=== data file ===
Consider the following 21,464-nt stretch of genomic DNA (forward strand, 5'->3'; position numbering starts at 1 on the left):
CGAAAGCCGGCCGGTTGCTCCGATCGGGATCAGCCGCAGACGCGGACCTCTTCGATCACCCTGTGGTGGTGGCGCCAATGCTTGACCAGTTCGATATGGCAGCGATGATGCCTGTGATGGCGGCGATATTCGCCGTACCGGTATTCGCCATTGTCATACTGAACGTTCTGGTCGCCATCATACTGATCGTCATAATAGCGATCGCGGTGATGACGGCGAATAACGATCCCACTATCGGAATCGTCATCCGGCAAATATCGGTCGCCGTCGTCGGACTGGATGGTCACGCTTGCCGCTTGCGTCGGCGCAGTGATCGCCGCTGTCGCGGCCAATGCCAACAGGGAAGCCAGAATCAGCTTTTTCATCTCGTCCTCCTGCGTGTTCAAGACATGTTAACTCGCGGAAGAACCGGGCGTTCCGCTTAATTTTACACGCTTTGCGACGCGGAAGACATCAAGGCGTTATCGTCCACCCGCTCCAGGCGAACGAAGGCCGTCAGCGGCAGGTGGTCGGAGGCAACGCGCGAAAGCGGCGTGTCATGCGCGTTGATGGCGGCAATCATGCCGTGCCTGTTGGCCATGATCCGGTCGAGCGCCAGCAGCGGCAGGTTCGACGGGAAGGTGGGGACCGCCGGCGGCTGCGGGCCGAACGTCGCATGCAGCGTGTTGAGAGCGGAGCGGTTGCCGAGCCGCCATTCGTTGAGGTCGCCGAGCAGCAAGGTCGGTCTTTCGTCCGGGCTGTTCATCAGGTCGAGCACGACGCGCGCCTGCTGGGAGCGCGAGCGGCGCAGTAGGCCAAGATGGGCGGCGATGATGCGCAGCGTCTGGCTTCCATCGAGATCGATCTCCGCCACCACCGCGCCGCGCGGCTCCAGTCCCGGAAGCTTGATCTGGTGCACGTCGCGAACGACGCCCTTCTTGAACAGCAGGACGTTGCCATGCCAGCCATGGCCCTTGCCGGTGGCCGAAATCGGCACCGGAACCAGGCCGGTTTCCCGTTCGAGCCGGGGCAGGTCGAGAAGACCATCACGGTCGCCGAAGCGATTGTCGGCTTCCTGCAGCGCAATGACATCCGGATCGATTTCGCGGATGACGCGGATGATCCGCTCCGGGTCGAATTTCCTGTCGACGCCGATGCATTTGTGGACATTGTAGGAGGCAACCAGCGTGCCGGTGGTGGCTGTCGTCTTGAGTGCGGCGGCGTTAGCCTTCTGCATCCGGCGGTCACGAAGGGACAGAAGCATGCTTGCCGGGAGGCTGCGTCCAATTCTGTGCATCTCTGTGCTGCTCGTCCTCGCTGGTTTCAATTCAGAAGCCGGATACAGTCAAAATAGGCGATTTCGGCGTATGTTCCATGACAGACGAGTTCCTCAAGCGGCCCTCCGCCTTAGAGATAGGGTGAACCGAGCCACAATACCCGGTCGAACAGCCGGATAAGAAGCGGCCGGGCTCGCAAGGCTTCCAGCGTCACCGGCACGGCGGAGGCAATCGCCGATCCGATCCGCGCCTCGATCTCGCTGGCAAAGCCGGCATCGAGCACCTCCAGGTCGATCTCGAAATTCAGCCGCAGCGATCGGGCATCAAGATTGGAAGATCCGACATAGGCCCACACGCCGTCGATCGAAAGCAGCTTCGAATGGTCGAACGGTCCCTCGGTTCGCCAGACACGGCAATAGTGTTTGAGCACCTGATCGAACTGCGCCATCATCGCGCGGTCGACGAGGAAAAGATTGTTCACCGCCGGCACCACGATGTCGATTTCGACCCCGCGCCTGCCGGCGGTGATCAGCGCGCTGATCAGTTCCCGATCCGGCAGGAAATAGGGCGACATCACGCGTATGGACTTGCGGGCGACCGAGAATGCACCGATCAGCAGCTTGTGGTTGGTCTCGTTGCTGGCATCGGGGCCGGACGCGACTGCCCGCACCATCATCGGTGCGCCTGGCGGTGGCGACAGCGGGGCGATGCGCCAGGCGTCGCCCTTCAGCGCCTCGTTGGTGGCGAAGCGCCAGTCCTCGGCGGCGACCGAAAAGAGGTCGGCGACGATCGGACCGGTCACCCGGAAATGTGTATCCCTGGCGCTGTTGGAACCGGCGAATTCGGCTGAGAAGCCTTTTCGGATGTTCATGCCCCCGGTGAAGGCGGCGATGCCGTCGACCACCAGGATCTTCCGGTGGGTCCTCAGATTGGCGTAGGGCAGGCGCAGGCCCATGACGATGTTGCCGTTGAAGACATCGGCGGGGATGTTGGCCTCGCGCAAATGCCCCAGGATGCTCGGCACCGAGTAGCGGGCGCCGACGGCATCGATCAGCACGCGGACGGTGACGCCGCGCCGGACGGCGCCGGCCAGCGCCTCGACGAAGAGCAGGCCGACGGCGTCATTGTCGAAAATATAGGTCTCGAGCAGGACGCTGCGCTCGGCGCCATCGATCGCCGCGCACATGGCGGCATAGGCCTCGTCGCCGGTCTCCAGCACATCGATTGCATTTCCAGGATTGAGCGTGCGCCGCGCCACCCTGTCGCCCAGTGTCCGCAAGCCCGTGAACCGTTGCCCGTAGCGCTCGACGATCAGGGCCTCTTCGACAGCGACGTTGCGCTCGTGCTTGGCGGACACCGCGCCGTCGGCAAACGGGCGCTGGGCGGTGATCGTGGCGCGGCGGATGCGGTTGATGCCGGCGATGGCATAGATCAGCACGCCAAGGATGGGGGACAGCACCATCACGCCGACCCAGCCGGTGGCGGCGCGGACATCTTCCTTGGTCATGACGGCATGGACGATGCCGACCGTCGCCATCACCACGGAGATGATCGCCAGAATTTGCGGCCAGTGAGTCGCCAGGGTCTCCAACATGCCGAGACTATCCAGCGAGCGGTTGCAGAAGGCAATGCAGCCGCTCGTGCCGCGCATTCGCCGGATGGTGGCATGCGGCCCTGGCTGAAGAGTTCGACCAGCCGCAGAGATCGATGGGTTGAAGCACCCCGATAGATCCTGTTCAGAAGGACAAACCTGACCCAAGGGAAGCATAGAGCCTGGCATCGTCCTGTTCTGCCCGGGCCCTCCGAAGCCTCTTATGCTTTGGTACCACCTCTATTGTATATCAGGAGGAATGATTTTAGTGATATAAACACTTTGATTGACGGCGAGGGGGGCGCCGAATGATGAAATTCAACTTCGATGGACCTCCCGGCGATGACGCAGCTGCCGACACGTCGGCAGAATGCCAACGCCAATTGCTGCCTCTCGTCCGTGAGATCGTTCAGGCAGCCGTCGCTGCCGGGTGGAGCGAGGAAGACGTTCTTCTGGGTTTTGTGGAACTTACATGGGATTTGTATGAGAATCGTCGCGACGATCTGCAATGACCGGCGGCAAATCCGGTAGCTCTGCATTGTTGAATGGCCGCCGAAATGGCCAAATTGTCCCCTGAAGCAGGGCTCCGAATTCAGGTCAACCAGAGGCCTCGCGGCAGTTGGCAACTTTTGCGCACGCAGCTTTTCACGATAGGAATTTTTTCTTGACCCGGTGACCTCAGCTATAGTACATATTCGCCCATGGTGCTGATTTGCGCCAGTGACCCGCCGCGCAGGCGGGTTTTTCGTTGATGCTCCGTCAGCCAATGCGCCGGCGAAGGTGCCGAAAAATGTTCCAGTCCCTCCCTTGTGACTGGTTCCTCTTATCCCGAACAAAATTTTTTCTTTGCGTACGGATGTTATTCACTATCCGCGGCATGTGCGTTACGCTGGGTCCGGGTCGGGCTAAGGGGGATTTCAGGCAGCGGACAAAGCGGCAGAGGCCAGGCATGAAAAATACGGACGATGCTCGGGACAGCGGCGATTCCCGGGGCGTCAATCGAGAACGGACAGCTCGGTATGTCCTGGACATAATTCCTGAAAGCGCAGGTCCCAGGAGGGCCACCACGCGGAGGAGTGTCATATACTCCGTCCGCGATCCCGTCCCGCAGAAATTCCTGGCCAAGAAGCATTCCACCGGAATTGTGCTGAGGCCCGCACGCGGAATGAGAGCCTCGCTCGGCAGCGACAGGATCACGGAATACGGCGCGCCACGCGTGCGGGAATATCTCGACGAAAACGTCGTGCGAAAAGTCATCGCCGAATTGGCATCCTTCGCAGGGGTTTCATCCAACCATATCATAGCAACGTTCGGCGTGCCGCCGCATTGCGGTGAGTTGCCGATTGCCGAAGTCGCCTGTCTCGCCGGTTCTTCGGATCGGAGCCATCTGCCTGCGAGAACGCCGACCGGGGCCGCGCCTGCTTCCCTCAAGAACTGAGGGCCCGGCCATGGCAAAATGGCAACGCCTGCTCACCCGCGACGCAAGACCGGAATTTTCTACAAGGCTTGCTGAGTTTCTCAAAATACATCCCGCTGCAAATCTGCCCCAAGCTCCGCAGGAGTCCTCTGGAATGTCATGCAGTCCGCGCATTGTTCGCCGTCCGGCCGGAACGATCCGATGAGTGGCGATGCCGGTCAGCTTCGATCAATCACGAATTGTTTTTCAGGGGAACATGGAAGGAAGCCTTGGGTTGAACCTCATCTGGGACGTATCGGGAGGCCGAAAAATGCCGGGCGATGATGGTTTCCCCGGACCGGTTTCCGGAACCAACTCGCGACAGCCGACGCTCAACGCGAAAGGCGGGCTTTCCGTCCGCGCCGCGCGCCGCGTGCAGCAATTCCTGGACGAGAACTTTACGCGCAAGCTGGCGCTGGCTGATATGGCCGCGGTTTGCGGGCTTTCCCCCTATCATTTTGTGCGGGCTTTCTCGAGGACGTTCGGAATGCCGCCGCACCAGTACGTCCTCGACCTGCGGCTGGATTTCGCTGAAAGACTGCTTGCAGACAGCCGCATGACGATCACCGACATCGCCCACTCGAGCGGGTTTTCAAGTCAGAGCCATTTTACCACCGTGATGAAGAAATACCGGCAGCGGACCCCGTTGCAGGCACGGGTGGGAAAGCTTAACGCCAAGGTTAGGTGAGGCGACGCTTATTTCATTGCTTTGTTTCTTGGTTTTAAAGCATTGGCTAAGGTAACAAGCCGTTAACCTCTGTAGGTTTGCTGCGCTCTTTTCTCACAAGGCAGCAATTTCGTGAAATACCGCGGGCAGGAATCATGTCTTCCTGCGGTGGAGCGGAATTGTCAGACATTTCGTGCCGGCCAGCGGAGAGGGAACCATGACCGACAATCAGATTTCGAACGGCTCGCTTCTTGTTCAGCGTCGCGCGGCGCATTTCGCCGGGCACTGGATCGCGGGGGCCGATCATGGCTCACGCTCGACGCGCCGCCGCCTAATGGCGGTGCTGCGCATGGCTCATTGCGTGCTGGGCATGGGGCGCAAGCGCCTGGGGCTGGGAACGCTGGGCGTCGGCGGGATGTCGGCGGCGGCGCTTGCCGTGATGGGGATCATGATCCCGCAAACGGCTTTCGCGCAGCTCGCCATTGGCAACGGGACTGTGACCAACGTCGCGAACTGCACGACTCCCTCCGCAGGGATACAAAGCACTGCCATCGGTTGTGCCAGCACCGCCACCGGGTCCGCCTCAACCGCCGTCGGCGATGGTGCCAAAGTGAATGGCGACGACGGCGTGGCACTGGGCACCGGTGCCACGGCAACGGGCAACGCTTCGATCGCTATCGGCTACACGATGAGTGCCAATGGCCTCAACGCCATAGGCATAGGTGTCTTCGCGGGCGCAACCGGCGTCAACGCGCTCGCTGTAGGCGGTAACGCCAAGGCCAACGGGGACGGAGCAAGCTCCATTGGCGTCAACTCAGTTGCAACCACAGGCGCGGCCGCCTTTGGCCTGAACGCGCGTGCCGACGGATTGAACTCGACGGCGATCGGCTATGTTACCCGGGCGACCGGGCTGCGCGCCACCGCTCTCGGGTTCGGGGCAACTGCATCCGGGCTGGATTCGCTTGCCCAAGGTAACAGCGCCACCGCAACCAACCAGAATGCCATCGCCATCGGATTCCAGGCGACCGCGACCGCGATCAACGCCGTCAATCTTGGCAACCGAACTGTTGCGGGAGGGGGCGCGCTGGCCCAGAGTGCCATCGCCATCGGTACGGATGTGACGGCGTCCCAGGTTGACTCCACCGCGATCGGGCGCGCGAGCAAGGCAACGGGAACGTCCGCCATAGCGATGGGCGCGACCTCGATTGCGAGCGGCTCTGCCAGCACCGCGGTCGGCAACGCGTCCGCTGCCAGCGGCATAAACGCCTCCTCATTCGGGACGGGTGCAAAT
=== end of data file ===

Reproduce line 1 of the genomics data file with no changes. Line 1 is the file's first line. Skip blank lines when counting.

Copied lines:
Consider the following 21,464-nt stretch of genomic DNA (forward strand, 5'->3'; position numbering starts at 1 on the left):